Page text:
A warning about the NACA web site, btw: They seem beholden to Microsoft and will display an error message on many pages if you are not using genuine Internet Explorer.  I think some other browsers allow you to pretend to be using IE, and possibly this will solve the problem.

Time to buy land?

Bloomberg reports that upscale homebuilder Toll Brothers is starting to buy land even tho it already has enough for 15 years of development at current rates. This is a change from the prior several quarters, when they disposed of most of the lots they had held.  And Toll isn’t alone. “The 12 largest homebuilders by market value added 14,214 lots to their control over their two most recent quarters.”

It appears Toll spent $27 million in recent weeks to purchase land interests from a failed bank at “40 cents on the dollar,” presumably 40% of what somebody claimed the land was worth at one time.  This is just part of a reported $250 million that Toll has spent to acquire land so far in 2010. Still, they seem to have over $1 billion in cash available for further purchases.

Securities analysts quoted by Bloomberg don’t appear impressed by this strategy, suggesting that the cash would be better used to buy back shares, or acquire one of their more down-market competitors.  I dunno, somebody is gonna buy land at the bottom, maybe it’s Toll?

Debt trolls

One (of several) good arguments for eliminating, or at least drastically scaling back, patents, is the existence of patent trolls, entities whose sole business is trying to hinder the diffusion of innovation. They buy patents believed to have little value, and try to intimidate actual productive individuals or companies into licensing them.  If you’re, say, a manufacturer, and a troll offers you a license for a few thousand dollars, you might just pay up to avoid the expense and risk of defending yourself.

Now, we have debt trolls.  These are (per second page of this article) “well-funded, aggressive and centralized collection firms, in many cases run by attorneys, that buy up unpaid debt and use the courts to collect.”  The reason it’s news is that, in Minnesota and some other states, taxpayer-funded police, jails, and courts are used to arrest the alleged debtor and collect the debt. It’s not exactly debtor’s prison, but it is going to jail because you’ve failed to pay what you (presumably) owe.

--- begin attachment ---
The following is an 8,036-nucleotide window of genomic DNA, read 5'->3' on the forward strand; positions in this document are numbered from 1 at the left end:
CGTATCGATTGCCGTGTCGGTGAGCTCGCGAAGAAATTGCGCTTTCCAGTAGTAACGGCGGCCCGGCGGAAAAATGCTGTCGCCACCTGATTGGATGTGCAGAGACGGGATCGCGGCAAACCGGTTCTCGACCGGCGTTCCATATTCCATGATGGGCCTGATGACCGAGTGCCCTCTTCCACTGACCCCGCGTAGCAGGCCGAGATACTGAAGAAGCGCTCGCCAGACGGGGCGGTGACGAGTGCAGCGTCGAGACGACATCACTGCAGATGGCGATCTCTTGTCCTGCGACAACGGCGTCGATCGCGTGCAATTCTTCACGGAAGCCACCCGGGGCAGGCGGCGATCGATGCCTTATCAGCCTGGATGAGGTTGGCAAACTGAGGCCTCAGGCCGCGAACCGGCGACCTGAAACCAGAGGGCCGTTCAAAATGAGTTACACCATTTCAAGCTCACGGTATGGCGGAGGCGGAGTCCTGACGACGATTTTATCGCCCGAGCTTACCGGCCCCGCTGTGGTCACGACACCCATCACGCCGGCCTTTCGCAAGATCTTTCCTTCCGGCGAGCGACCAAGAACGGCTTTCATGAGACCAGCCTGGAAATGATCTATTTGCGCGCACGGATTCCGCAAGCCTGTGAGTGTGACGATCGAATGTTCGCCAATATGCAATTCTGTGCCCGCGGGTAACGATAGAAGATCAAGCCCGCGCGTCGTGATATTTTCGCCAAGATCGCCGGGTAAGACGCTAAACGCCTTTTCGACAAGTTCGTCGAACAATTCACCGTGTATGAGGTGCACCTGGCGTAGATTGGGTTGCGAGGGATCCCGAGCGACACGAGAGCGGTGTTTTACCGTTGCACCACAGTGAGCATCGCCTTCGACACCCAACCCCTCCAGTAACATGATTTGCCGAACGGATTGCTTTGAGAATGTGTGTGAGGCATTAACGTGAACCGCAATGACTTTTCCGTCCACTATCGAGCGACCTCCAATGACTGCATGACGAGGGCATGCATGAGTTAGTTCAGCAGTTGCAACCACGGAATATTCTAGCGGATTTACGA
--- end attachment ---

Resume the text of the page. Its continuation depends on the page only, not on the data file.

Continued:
via Naked Capitalism.

How we’re subsidizing the big banksters

This will not be news to most of us, but here’s a nice summary posted on Yahoo’s Tech Ticker.  Banksters borrow from the Federal Reserve Bank at zero (or from savers at practically zero), lend to the U S Treasury at 2% or 3% (by buying U. S. Bonds), and pocket the difference. Courtesy of the taxpayers, and especially those of us who have saved.  (Yeah, I know many folks don’t pay federal income taxes, but isn’t everyone entitled to a share of what the government could fund if it wasn’t paying the banksters?)

Investing risk vs. return: Henry George was right

Back in the ’70s when I learned about investing, we sophisticated folks understood that financial markets are “efficient” and the Capital Asset Pricing Model (CAPM) would guide us.  You could reduce your risk somewhat by having a diversified portfolio, but to get a higher return you’d have to accept more risk of loss.  Of course there was no Internet, no easy way to check this for ourselves, but I did get access for a time to a remote terminal connected to a computer which supposedly allowed me to test this theory.  I did so, and the results were consistent, tho today I certainly can’t remember the details.

So when I first read Progress & Poverty in the ’80s, I was a bit troubled by this from Book III Chapter 4: Continue reading

More general ignorance of economic fundamentals

Fannie Mae’s new National Housing Survey, intended “to gauge the public’s current attitudes toward housing,” shows that Americans still believe buying a home is a good investment, and socially beneficial. Both ideas are, as Felix Salmon put it, “horribly misguided.”  Public policy subsidizes owner-occupants in numerous ways, all of which get capitalized into the price of real estate making it even less affordable.  One might be able to time the market so as to buy and sell one’s house profitably, but it’s not something to count on and many of us have had things go disasterously the other way.

Salmon’s done a good job of describing some of the social costs

[T]he top two reasons to buy a home are that “it means having a good place to raise children and provide them with a good education”; and “you have a physical structure where you and your family feel safe”. Reading between the lines here, I think that what we’re seeing is the effect of rental ghettoes, and the fact that neighborhoods with high levels of homeownership tend to be safer, and have better schools, than neighborhoods which are mostly owned by landlords. That’s a negative aspect of homeownership, in the grand scheme of things, but it’s clearly here to stay: no one’s anticipating a more sensible world where it’s commonplace to be able to rent a house in a good school district.

And most of those surveyed– renters, unmortgaged owners, mortgaged owners, underwater mortgaged owners– still think that now is a good time to buy themselves a house.  Imagine how they’d react if told that now is a good time to shift more taxes on to the land they want to buy. Will they sit still long enough to understand the mechanism that makes housing easier to afford when land is taxed?